Companies are being held to a higher standard socially today than ever before. Consumer and investor actions show that succeeding as a business is more than just turning a profit — it’s also the commitment of a company to ignite their values and mission and amplify the passions of their employees to benefit the communities around them.
In fact, 55% of American consumers want companies to “take a stand on key social, environmental, and political issues” and nearly half of millennial investors prioritize understanding a company’s corporate social responsibility (CSR) practices.1
What is CSR?
The concept of CSR encompasses this principle by integrating impact with business development goals. The United Nations Industrial Development Organization (UNIDO) states, “CSR is generally understood as being the way through which a company achieves a balance of economic, environmental and social imperatives (“Triple-Bottom-Line- Approach”), while at the same time addressing the expectations of shareholders and stakeholders.”2
CSR strategies can vary from business to business, but they are typically focused on connecting a company’s mission and values to its impact goals. Businesses looking to create a comprehensive CSR strategy prioritize environmental, ethical, philanthropic, and economic responsibility.3 This can look like developing or recreating sustainability guidelines, initiating corporate philanthropy campaigns, or partnering with local nonprofits to fill a need within the community. To help streamline this process, businesses can also implement CSR software to help support their goals.
How to Meet Today’s High Bar for CSR
This eGuide offers up five program types to include in your CSR mix to help drive positive impact for your community, engage employees, connect with customers, be prepared for the unexpected, and please your board or executive sponsors. This guide provides program descriptions, a look at benefits, examples of real programs (with links), and additional resources.
CSR in Implementation
Development of CSR strategies can take place within small- to mid-sized companies, as well as multinational corporations. Today, there are plenty of examples of companies using their platforms to bring light to thousands of issues and to further causes important to them and their employees. For example, in early 2021 Pinterest announced new social impact efforts that aimed to prioritize employee well-being. Their efforts included: expanding opportunities for employee volunteerism, matching employee donations, and expanding corporate charitable giving by increasing stock shares in grants.4
So You Want to Implement a CSR Program?
Starting a CSR program within your company is no simple task, but the outcomes are worth the energy it takes to get things going. One approach is to identify areas where you can increase transparency in your business initiatives and match that with cause areas that are important to your organization. Another is to plan philanthropy endeavors that align with your company’s mission and vision. Good alignment is one step to avoiding mission creep, which can cause your programs to keep shifting in response to the latest social trend or disaster.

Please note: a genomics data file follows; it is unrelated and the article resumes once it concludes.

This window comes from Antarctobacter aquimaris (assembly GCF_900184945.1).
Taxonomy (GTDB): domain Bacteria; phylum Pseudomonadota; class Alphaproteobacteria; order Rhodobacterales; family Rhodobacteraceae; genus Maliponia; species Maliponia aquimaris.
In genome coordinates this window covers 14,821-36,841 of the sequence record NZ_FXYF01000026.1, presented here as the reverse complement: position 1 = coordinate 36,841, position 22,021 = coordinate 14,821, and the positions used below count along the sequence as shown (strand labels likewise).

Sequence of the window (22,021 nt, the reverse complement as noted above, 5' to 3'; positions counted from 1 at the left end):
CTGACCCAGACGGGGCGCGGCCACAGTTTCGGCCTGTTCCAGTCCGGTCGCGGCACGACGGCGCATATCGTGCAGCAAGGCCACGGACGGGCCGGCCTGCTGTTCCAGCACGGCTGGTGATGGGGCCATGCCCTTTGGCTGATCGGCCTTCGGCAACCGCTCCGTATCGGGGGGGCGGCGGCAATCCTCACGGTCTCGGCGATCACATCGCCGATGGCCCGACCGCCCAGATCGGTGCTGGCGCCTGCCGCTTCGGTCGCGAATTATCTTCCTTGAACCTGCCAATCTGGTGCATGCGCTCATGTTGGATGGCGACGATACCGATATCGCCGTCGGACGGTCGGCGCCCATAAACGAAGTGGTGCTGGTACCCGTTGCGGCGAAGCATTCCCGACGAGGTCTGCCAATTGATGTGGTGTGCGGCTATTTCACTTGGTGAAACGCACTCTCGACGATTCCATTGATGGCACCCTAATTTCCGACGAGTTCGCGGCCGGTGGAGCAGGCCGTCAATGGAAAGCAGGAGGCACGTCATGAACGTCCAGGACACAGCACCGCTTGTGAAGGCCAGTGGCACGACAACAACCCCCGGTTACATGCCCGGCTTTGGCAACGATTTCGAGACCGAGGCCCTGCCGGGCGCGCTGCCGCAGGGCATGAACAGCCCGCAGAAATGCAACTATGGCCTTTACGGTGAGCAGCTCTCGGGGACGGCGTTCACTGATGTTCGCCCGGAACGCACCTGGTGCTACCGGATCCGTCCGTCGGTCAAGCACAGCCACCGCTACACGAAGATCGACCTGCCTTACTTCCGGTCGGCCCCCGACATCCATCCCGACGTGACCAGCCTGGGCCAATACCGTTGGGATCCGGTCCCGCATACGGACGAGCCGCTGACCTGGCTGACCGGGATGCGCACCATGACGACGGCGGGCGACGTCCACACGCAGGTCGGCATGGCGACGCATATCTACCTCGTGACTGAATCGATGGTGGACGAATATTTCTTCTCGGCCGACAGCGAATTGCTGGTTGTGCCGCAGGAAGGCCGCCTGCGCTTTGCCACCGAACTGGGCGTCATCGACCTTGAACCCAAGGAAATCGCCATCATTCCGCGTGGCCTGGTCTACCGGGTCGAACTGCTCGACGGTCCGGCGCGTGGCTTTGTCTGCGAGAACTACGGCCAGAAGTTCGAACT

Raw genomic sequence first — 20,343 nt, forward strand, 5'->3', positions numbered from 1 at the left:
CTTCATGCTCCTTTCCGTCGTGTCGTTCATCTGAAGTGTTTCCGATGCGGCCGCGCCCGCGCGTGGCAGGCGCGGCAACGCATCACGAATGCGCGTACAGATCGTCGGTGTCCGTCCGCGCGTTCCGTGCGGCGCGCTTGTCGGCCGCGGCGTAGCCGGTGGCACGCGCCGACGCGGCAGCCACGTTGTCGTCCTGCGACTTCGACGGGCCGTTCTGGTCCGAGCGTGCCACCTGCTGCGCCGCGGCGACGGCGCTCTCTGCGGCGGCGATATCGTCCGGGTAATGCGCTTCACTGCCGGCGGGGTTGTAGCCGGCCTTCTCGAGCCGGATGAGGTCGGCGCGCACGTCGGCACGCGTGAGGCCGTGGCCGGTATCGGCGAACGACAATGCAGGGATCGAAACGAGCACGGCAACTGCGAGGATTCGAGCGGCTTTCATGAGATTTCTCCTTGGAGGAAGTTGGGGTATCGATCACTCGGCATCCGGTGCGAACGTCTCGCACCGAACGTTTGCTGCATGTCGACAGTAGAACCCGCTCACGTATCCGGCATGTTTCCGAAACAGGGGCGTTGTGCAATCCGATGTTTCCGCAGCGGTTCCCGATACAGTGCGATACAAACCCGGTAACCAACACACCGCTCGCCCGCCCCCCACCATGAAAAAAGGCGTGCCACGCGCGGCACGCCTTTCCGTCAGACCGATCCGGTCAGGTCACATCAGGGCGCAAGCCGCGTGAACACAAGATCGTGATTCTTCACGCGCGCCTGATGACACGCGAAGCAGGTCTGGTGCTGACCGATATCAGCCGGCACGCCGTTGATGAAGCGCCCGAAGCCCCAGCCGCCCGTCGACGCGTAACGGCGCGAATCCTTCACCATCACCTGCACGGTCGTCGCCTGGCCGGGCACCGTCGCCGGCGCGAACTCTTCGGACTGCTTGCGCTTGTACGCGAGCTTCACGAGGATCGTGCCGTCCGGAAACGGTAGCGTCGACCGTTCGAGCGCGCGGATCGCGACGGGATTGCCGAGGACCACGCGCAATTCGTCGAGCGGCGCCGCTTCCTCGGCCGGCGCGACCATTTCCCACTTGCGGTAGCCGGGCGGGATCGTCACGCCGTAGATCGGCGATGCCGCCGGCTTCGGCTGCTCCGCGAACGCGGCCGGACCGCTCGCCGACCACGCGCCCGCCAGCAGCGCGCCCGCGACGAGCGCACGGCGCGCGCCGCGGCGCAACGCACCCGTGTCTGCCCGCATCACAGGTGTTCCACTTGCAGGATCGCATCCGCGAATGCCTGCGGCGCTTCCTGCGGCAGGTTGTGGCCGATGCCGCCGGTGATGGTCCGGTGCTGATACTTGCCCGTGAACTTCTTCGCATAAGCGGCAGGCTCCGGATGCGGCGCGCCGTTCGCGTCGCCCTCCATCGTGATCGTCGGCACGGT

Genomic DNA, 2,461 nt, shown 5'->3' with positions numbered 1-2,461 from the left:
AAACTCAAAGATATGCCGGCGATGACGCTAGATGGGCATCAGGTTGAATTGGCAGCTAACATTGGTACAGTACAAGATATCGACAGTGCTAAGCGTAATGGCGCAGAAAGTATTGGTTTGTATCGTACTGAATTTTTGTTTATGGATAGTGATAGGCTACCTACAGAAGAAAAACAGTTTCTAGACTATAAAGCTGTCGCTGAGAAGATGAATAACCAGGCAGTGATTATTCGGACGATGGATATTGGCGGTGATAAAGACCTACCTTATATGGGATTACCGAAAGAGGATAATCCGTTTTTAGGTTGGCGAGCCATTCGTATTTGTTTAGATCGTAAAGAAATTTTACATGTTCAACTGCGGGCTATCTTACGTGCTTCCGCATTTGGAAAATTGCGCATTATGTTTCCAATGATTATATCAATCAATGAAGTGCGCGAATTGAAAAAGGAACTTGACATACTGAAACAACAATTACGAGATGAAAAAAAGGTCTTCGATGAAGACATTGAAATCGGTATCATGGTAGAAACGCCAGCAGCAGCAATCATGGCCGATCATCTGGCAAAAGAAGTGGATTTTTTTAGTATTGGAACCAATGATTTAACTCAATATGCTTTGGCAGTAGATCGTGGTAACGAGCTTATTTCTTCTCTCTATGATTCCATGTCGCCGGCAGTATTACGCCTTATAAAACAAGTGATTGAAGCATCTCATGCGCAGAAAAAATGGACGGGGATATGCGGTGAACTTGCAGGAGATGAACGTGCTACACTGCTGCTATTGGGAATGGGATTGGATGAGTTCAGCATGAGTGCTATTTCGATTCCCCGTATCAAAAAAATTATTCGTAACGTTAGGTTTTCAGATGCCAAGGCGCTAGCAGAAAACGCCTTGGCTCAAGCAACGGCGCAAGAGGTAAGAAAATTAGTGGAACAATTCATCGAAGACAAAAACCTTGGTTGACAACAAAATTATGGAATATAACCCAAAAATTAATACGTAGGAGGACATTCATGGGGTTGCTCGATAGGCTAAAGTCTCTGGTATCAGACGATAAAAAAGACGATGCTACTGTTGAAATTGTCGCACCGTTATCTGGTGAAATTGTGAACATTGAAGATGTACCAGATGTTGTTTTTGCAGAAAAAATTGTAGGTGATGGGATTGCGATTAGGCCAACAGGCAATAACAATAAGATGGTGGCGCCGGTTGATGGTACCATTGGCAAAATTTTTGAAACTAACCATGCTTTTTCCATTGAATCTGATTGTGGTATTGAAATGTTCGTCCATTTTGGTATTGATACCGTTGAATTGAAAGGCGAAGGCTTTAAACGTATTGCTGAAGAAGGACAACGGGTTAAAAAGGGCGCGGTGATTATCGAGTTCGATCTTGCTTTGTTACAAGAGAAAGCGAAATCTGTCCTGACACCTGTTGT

Sometimes a company finds that their CEO, leadership team or group of employees initiates philanthropy programs because of personal passions that others are motivated by. To see a CSR initiative move from a passion project to reality, communication within the company is key. In Dave Stangis’ interview in the Bright Minds Series he mentions that one of the primary steps to initiating a CSR program is getting internal alignment at your company.5
Another important step is to clearly communicate that the value of a CSR program is critical to the business. “The way to get people aligned is to address what is the value to the business – not just what is the value to me as a person passionate about this, but what value can this bring to the business, our employees and society. Helping the company understand the return on investment is critical,” said Stangis.
Understanding corporate social responsibility requires the awareness to know where your company stands, what it stands for, and how you can practically align the business to make the greatest impact. To learn more about CSR and how to begin planning your strategy with your team check out Dave Stangis’ full interview in the Bright Minds Series.
You might also be interested in reading: Extend Your CSR Initiatives to Boost Employee Engagement
1 Harvard Business School Online. 15 EYE-OPENING CORPORATE SOCIAL RESPONSIBILITY STATISTICS. 2021.
3 Pacific Oaks College. Breaking Down the 4 Types of Corporate Social Responsibility. 2021
4 Pinterest. Pinterest supports emotional well-being through new social impact efforts and introduces Ari Simon as Head of Social Impact and Philanthropy. 2021
5 Bright Funds. The Evolution of Corporate Social Responsibility and How to Grow Your Program. 2021.